I know a lot of people over at The Red Pill are real cynical about this thing called "love," basically arguing that it boils down to a fundamentally transactional genetic exchange between two parties, and so on.
Tomassi's infamous post on Women in Love represents the heart of The Red Pill, which is really just a form of interpersonal nihilism: the proposition that there is a cap on a woman's ability to love a man, a threshold which hypergamy has set, and cannot be exceeded. to propose that a woman's love for a man is, at heart, motivated by selfish genetic concerns, and ultimately wholly contingent upon his continued performance as a dominant Alpha male worthy of her relational investment.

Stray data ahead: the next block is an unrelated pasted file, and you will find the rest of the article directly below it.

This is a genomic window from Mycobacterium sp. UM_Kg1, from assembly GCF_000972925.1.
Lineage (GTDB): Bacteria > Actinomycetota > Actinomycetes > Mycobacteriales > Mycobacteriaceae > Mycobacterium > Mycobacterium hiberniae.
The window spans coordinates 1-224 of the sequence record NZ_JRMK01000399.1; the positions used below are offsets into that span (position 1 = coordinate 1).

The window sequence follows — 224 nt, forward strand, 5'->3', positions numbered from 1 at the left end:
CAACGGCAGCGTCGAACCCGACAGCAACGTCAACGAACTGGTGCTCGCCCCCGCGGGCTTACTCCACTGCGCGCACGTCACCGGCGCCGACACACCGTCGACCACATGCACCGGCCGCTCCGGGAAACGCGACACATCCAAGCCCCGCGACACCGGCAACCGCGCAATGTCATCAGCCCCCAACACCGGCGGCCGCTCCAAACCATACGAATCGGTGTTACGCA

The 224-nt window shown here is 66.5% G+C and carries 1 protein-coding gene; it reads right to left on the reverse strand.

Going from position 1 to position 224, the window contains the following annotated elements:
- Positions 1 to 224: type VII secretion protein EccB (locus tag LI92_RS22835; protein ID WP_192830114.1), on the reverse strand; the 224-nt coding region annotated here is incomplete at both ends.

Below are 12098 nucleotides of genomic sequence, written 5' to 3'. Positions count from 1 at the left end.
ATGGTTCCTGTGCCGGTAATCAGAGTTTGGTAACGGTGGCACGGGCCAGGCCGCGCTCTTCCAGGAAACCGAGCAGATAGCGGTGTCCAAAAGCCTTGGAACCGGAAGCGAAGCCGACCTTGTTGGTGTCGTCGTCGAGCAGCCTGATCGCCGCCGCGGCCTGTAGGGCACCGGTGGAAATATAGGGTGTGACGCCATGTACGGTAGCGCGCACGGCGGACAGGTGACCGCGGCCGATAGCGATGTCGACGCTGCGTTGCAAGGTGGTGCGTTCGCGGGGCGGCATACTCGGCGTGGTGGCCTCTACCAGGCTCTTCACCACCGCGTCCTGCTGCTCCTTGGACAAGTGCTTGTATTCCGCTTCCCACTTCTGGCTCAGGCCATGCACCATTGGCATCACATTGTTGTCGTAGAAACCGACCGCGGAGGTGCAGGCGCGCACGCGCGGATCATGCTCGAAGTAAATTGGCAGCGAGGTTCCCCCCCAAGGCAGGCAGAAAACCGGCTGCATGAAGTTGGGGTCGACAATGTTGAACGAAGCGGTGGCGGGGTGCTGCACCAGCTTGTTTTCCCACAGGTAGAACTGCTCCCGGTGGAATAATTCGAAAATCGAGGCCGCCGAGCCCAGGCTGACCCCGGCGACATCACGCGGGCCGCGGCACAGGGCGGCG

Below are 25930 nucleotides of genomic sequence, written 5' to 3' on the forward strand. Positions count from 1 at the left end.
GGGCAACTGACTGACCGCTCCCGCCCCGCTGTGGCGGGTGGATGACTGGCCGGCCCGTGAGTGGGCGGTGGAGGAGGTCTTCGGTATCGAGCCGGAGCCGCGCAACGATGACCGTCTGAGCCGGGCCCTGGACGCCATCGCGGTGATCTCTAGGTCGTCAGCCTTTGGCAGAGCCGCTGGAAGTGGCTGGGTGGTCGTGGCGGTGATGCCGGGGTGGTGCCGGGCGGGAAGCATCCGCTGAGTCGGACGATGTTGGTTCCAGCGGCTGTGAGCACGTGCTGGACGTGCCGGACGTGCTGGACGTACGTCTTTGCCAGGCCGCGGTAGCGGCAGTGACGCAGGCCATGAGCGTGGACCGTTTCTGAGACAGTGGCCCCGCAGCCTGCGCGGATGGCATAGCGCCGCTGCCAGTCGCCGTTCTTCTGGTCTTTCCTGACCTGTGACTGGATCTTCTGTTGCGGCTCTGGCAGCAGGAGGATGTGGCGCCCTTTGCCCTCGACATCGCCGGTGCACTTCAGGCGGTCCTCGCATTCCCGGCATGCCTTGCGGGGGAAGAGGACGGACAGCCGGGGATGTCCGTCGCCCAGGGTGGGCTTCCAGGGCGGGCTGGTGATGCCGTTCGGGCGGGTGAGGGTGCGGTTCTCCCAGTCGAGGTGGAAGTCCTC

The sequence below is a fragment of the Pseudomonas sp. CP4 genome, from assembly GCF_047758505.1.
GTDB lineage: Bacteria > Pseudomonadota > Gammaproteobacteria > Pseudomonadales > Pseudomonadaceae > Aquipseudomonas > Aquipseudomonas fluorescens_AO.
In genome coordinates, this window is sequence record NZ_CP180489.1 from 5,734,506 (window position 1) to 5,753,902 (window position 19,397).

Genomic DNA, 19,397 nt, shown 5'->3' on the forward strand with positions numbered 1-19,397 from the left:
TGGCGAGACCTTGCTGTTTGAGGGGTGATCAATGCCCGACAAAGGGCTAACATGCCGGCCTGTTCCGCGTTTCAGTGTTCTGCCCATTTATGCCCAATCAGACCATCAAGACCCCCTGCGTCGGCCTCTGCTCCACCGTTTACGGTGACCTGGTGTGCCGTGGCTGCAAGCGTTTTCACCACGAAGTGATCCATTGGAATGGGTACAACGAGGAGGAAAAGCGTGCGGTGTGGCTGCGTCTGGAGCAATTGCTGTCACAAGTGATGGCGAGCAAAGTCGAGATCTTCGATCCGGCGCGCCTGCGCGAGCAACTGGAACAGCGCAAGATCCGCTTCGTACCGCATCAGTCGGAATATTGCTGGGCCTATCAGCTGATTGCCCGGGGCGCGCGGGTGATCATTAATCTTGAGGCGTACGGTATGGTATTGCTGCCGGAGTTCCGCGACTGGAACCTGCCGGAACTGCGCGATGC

I was wracking my head over counterarguments to this, based off of Evolutionary Psychology, or the actual psychological literature on secure, faithful, heterosexual attachment (surprise! it exists!), and then I came upon this:
On ICU call, sometimes it can get pretty awful, and this night was terrible. It was 3 AM, and I had just finished admitting a patient to the ICU who has gone into respiratory failure, when a code was called overhead. It was a bad scene. The patient was roughly 300 lbs, lying face down on the floor. He had apparently tried to go to the bathroom and never made it. Usually the nurses would be in the midst of CPR by the time I arrived, but they couldn't even roll him over because of his size.
The Red Pill is a model for how the world works, and like every model, it's not going to exhaustively explain everything that you see.
spend some time around the dying, and you'll see what real love looks like.
I may be a cynic, but I'm also an idealist.
people I admire
Bret Easton Ellis